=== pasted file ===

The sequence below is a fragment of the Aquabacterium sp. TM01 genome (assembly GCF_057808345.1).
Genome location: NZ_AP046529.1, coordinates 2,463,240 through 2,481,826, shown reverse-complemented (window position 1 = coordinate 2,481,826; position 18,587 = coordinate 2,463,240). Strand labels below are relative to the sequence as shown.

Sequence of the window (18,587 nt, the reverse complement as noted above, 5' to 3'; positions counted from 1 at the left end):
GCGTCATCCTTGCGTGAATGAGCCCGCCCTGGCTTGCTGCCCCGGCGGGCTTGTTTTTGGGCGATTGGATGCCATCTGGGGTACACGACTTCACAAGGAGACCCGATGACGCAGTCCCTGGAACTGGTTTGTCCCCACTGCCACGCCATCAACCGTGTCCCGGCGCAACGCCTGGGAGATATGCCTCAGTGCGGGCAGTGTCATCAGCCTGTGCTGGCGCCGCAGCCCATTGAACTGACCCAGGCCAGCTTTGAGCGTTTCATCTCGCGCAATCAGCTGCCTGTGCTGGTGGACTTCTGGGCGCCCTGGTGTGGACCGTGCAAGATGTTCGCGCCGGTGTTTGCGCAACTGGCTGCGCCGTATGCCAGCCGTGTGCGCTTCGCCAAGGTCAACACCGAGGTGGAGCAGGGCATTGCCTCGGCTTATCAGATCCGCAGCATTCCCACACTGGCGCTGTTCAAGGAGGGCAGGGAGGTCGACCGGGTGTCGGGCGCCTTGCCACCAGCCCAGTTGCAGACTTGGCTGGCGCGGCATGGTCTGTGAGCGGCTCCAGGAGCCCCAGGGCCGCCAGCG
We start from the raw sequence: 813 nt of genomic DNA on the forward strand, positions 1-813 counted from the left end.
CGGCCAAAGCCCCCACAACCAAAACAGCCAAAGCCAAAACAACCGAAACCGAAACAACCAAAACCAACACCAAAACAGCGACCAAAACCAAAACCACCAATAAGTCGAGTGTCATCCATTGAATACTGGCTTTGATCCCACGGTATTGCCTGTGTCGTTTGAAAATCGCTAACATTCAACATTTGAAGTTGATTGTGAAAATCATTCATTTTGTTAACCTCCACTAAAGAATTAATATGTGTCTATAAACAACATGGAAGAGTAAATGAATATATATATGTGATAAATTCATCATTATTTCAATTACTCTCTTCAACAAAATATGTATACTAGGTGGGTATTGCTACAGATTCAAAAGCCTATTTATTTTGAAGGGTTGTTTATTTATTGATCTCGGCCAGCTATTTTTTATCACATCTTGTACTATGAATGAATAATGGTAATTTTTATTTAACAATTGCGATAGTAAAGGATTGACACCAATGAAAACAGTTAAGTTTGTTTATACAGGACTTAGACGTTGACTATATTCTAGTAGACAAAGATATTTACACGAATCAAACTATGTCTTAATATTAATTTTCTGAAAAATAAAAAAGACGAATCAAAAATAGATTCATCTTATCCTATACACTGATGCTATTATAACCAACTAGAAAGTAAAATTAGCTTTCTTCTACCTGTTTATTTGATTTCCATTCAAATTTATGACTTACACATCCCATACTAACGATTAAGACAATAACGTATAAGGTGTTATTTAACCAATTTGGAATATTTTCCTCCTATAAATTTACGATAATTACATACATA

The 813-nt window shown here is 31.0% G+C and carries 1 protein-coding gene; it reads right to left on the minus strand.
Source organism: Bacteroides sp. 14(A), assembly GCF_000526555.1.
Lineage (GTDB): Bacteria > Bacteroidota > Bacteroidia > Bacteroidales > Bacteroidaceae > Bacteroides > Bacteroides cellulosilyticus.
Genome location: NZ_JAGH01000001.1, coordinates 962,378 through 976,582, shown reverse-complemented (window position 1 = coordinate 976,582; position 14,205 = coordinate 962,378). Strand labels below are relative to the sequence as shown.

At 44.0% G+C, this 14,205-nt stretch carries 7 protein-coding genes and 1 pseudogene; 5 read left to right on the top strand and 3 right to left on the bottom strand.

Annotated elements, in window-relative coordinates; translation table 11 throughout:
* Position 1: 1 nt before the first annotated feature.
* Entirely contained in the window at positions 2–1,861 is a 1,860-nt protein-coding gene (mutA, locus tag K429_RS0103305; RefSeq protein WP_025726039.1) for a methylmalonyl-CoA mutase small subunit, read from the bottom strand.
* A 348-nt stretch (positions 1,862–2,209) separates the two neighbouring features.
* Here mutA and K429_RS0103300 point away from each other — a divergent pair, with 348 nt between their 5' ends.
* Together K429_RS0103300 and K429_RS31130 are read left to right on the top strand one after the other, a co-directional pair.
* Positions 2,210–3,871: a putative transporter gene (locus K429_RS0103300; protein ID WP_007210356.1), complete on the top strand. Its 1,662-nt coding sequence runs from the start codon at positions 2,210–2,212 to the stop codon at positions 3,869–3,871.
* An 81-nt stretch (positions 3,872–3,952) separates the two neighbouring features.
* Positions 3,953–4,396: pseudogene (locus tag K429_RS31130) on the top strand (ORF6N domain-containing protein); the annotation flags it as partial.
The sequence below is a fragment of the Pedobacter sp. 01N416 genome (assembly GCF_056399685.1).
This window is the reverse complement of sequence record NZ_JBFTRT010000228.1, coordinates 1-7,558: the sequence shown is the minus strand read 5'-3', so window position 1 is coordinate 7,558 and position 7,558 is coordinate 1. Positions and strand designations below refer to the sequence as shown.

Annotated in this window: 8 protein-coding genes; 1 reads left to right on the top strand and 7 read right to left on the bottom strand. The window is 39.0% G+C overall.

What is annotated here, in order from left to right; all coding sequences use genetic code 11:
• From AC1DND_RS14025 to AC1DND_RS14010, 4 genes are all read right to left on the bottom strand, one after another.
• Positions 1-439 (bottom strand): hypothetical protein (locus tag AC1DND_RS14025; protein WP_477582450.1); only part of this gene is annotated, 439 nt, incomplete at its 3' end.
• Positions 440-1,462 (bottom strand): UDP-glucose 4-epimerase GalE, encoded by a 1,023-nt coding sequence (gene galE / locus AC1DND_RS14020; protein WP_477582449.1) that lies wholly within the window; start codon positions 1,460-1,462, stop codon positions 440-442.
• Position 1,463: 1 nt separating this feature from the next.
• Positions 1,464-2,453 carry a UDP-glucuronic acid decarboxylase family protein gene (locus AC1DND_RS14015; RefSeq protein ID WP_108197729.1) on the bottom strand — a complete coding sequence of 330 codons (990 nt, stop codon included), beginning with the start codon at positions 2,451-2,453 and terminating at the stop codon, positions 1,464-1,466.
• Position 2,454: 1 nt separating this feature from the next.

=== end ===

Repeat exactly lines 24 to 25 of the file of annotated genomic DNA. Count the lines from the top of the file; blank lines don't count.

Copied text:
What is annotated here, in order from left to right; all coding sequences use genetic code 11:
• From AC1DND_RS14025 to AC1DND_RS14010, 4 genes are all read right to left on the bottom strand, one after another.